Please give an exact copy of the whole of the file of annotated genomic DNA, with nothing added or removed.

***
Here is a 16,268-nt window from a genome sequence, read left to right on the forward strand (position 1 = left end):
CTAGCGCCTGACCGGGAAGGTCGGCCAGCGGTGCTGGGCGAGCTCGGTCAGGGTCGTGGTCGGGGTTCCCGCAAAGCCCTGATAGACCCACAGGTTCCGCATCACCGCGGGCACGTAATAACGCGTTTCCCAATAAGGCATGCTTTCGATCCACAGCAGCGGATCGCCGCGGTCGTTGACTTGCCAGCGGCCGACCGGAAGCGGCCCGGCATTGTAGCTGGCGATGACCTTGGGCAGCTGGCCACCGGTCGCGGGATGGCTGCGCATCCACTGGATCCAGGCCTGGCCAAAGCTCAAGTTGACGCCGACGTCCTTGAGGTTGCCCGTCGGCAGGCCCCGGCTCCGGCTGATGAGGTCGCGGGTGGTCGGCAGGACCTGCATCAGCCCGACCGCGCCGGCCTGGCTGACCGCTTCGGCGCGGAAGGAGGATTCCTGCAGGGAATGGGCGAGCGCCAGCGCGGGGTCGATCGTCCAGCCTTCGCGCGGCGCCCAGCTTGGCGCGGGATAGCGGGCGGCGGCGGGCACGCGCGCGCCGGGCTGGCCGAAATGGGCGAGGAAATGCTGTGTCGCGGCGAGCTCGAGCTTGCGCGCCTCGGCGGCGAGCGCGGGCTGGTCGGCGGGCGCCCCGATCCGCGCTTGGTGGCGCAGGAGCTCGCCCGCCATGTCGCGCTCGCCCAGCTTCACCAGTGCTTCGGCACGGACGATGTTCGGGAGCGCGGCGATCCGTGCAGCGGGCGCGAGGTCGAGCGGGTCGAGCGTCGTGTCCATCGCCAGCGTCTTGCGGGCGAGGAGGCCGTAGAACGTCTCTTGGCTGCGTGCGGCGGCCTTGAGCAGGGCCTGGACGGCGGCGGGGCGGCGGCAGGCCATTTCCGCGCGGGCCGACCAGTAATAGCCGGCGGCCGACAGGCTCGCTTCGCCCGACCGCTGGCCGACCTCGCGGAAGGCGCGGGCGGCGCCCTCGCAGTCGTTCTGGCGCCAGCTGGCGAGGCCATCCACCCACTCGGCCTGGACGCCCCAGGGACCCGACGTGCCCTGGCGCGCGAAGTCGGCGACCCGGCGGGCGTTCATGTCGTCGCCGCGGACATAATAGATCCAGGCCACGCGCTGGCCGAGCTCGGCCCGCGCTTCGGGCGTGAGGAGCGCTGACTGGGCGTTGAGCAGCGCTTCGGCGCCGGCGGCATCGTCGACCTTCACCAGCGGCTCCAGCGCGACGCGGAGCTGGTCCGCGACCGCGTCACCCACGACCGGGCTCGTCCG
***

Here is a 16,268-nt window from a genome sequence, read left to right on the forward strand (position 1 = left end):
CTAGCGCCTGACCGGGAAGGTCGGCCAGCGGTGCTGGGCGAGCTCGGTCAGGGTCGTGGTCGGGGTTCCCGCAAAGCCCTGATAGACCCACAGGTTCCGCATCACCGCGGGCACGTAATAACGCGTTTCCCAATAAGGCATGCTTTCGATCCACAGCAGCGGATCGCCGCGGTCGTTGACTTGCCAGCGGCCGACCGGAAGCGGCCCGGCATTGTAGCTGGCGATGACCTTGGGCAGCTGGCCACCGGTCGCGGGATGGCTGCGCATCCACTGGATCCAGGCCTGGCCAAAGCTCAAGTTGACGCCGACGTCCTTGAGGTTGCCCGTCGGCAGGCCCCGGCTCCGGCTGATGAGGTCGCGGGTGGTCGGCAGGACCTGCATCAGCCCGACCGCGCCGGCCTGGCTGACCGCTTCGGCGCGGAAGGAGGATTCCTGCAGGGAATGGGCGAGCGCCAGCGCGGGGTCGATCGTCCAGCCTTCGCGCGGCGCCCAGCTTGGCGCGGGATAGCGGGCGGCGGCGGGCACGCGCGCGCCGGGCTGGCCGAAATGGGCGAGGAAATGCTGTGTCGCGGCGAGCTCGAGCTTGCGCGCCTCGGCGGCGAGCGCGGGCTGGTCGGCGGGCGCCCCGATCCGCGCTTGGTGGCGCAGGAGCTCGCCCGCCATGTCGCGCTCGCCCAGCTTCACCAGTGCTTCGGCACGGACGATGTTCGGGAGCGCGGCGATCCGTGCAGCGGGCGCGAGGTCGAGCGGGTCGAGCGTCGTGTCCATCGCCAGCGTCTTGCGGGCGAGGAGGCCGTAGAACGTCTCTTGGCTGCGTGCGGCGGCCTTGAGCAGGGCCTGGACGGCGGCGGGGCGGCGGCAGGCCATTTCCGCGCGGGCCGACCAGTAATAGCCGGCGGCCGACAGGCTCGCTTCGCCCGACCGCTGGCCGACCTCGCGGAAGGCGCGGGCGGCGCCCTCGCAGTCGTTCTGGCGCCAGCTGGCGAGGCCATCCACCCACTCGGCCTGGACGCCCCAGGGACCCGACGTGCCCTGGCGCGCGAAGTCGGCGACCCGGCGGGCGTTCATGTCGTCGCCGCGGACATAATAGATCCAGGCCACGCGCTGGCCGAGCTCGGCCCGCGCTTCGGGCGTGAGGAGCGCTGACTGGGCGTTGAGCAGCGCTTCGGCGCCGGCGGCATCGTCGACCTTCACCAGCGGCTCCAGCGCGACGCGGAGCTGGTCCGCGACCGCGTCACCCACGACCGGGCTCGTCCG